Compact tractors

Discussion in 'Shiny Things' started by R.J., Aug 28, 2010.

  1. CodeMonkee

    CodeMonkee Geek Adventurer

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    HST transmissions are good for where you need very incremental speed control - garden tractors, combines and other harvesters (corn, beans, etc), etc. - very popular.

    However, on the higher HP machines, the HST tends to use a lot of hydraulic fluid. We sold it by the barrel during harvest season (I used to be a tractor mech - worked my way through college in John Deere dealerships). You may notice that if you some Costcos sell a lot of hydraulic fluid - that is because a lot of compact tractors now have HSTs.

    An HST can also be jerky - especially with larger machines - because of the weight of the machine.

    For a farm tractor where you are just going at a steady speed such as during plowing, discing, etc., most farmers prefer a geared tractor as it is more fuel efficient and puts more power down to the ground.

    For a compact home tractor an HST would be good as you generally are not out plowing hundreds of acres, you are moving around the yard or small acreages, moving back and forth, and so on - the ability to almost instantly incrementally moderate speed without changing gears is helpful, as is the ability to change direction easily (although a lot of geared tractors come with a feature to do this too).

    Generally you are not too concerned about fuel efficiency with a home compact tractor either as you a 10 to 20% difference doesn't mean hundreds of gallons in one season like it does for a farmer with large acreages.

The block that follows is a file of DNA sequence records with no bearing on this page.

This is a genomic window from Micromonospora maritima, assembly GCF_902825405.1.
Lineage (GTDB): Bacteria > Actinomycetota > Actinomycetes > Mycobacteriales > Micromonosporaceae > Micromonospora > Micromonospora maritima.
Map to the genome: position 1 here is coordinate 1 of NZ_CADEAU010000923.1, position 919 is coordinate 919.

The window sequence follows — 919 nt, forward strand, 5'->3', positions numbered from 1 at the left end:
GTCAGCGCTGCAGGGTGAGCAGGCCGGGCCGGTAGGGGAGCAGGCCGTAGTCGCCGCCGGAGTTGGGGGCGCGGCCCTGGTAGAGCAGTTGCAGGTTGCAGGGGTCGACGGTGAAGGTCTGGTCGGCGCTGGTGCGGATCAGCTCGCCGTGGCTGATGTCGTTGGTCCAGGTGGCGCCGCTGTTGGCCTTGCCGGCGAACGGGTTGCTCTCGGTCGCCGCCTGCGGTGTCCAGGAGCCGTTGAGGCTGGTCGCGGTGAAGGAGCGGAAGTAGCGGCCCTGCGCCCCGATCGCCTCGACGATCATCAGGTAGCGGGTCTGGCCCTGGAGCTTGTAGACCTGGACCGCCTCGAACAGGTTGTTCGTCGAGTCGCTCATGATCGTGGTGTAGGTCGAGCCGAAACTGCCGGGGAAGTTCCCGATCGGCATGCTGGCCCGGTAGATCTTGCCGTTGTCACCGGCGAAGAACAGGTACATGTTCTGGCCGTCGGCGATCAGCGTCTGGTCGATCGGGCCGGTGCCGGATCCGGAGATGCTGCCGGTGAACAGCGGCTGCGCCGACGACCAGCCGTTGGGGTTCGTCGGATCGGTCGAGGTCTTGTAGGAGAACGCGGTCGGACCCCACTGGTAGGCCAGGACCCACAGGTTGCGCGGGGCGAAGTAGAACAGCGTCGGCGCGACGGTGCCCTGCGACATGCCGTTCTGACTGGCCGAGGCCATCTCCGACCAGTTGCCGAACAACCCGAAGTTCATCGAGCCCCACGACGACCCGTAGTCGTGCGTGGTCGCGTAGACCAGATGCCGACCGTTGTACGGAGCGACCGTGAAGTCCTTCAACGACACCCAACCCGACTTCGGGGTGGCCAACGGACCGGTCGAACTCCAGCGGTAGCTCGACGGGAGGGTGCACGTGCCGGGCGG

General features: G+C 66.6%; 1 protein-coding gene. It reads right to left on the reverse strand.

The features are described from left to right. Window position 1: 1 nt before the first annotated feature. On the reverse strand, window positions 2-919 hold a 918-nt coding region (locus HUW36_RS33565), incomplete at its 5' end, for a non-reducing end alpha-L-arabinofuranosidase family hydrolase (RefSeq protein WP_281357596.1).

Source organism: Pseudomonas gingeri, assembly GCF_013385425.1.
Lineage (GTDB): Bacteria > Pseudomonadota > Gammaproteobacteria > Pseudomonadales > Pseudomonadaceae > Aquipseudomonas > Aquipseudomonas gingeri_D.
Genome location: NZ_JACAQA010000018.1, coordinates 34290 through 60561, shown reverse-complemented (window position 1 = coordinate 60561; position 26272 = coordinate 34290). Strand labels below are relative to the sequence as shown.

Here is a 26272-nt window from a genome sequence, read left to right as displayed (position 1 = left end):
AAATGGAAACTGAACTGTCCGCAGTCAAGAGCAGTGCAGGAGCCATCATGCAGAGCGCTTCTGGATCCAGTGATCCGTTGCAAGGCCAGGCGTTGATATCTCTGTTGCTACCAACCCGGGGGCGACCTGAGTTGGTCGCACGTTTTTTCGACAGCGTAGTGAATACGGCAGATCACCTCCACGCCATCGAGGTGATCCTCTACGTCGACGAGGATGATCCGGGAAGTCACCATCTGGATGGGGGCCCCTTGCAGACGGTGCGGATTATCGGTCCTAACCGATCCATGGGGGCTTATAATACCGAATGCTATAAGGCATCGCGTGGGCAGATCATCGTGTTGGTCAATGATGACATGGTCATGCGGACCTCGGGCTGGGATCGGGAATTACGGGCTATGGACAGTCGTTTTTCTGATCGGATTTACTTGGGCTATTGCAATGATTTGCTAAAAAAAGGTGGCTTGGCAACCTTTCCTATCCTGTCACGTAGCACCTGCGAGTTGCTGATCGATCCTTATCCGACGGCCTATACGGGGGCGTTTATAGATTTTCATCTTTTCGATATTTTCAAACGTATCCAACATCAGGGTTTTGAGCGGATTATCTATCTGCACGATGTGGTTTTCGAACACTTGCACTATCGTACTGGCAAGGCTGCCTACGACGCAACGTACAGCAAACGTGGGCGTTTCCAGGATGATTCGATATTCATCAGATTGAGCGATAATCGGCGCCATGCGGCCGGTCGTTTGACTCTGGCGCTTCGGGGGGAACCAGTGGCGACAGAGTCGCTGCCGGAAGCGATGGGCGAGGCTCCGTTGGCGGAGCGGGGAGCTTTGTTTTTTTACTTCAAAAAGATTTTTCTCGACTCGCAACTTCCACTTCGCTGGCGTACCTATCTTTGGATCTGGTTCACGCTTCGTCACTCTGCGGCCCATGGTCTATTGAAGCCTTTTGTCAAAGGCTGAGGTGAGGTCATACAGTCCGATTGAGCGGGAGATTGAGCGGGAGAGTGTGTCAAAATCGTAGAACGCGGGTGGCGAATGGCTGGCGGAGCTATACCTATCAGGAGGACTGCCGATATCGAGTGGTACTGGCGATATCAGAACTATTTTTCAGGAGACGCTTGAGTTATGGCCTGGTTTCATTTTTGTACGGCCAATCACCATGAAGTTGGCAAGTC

2. FPGT72

    FPGT72 Long timer

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    I agree, with "little" tractors I think it really is the way to go. Even on the larger mowers they come with "cruise control" so you don't have to keep your foot on the peddle the entire time. If you are mowing and you REALLY do need that 60 or 72" deck you are going straight for a long time. One lap around my back yard is about 1/2 mile. And this year it is all getting mowed as we are not bailing anymore. With the 650 you put it in the gear you want and just go. With the hydro machines keeping that pressure on the foot is a real pain in the butt.

    But for me mowing is only a small part of what this machine is going to be doing.

    It was just another choice out there when tractor shopping.
  3. adam_c_eckhardt

    adam_c_eckhardt halfway there

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    Figured out a way to move my chicken coop! Who needs a set of forks?
    [​IMG]
  4. CodeMonkee

    CodeMonkee Geek Adventurer

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    Okay, I haven't read the whole thread (yet), and I am a member of TractorByNet (have been for years, since before I bought my BCS 2 wheel tractor) - but I will ask for some opinions nonetheless.

    I do know a little about tractors (used to be a tractor mech and I have actually have an AS degree in tractor tech), but I haven't messed with them in decades since I got out of college - so I am not up to date on current makes and models.